Background: Despite efforts to reduce nonmedical opioid misuse, little is known about the development of persistent opioid use after surgery among adolescents and young adults. We hypothesized that there is an increased incidence of prolonged opioid refills among adolescents and young adults who received prescription opioids after surgery compared with nonsurgical patients.
Methods: We performed a retrospective cohort study by using commercial claims from the Truven Health Marketscan research databases from January 1, 2010, to December 31, 2014. We included opioid-naïve patients ages 13 to 21 years who underwent 1 of 13 operations. A random sample of 3% of nonsurgical patients who matched eligibility criteria was included as a comparison. Our primary outcome was persistent opioid use, which was defined as ≥1 opioid prescription refill between 90 and 180 days after the surgical procedure.
Results: Among eligible patients, 60.5% filled a postoperative opioid prescription (88 637 patients). Persistent opioid use was found in 4.8% of patients (2.7%-15.2% across procedures) compared with 0.1% of those in the nonsurgical group. Cholecystectomy (adjusted odds ratio 1.13; 95% confidence interval, 1.00-1.26) and colectomy (adjusted odds ratio 2.33; 95% confidence interval, 1.01-5.34) were associated with the highest risk of persistent opioid use. Independent risk factors included older age, female sex, previous substance use disorder, chronic pain, and preoperative opioid fill.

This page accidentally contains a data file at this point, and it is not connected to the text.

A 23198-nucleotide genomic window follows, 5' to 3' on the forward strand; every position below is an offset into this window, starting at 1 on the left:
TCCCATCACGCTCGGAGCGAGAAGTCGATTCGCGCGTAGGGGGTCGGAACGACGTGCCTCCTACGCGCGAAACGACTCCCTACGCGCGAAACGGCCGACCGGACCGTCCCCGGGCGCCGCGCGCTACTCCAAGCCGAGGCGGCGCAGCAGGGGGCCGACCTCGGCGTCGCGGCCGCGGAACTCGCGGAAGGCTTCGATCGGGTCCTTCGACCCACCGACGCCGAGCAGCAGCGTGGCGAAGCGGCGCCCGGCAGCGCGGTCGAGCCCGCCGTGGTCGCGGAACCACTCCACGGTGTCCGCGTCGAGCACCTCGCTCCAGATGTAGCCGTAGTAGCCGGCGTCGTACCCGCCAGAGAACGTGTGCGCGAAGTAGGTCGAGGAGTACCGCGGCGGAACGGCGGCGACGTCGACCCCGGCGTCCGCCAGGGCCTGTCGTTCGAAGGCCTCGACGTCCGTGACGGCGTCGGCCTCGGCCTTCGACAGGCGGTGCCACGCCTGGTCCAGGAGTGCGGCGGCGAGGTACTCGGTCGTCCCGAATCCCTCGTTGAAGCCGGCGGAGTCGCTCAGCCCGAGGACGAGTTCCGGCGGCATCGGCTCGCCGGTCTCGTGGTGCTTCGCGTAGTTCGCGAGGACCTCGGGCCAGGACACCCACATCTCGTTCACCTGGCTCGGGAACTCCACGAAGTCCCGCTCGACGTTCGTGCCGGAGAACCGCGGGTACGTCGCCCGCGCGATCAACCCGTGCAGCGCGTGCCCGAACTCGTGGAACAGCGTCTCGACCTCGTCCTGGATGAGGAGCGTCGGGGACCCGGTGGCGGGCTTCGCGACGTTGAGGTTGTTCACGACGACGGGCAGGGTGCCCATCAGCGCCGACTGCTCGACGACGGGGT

Conclusions: Persistent opioid use after surgery is a concern among adolescents and young adults and may represent an important pathway to prescription opioid misuse. Identifying safe, evidence-based practices for pain management is a top priority, particularly among at-risk patients.
Copyright © 2018 by the American Academy of Pediatrics.